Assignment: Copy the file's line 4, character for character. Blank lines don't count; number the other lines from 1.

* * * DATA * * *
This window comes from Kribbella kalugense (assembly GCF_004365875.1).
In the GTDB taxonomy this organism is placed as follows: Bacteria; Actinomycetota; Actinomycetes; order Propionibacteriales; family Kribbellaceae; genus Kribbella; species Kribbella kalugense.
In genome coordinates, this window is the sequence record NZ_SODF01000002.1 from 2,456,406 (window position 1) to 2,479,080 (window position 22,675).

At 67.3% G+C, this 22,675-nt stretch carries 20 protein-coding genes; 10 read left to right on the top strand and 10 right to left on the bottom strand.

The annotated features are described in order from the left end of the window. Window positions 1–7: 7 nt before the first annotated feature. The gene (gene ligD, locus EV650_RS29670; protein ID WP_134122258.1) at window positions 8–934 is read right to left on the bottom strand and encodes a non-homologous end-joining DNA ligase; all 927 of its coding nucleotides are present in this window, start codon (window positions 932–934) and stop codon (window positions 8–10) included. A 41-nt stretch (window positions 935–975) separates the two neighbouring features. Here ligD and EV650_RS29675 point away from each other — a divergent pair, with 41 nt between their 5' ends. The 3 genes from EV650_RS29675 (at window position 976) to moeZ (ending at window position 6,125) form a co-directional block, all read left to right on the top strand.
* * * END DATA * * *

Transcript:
At 67.3% G+C, this 22,675-nt stretch carries 20 protein-coding genes; 10 read left to right on the top strand and 10 right to left on the bottom strand.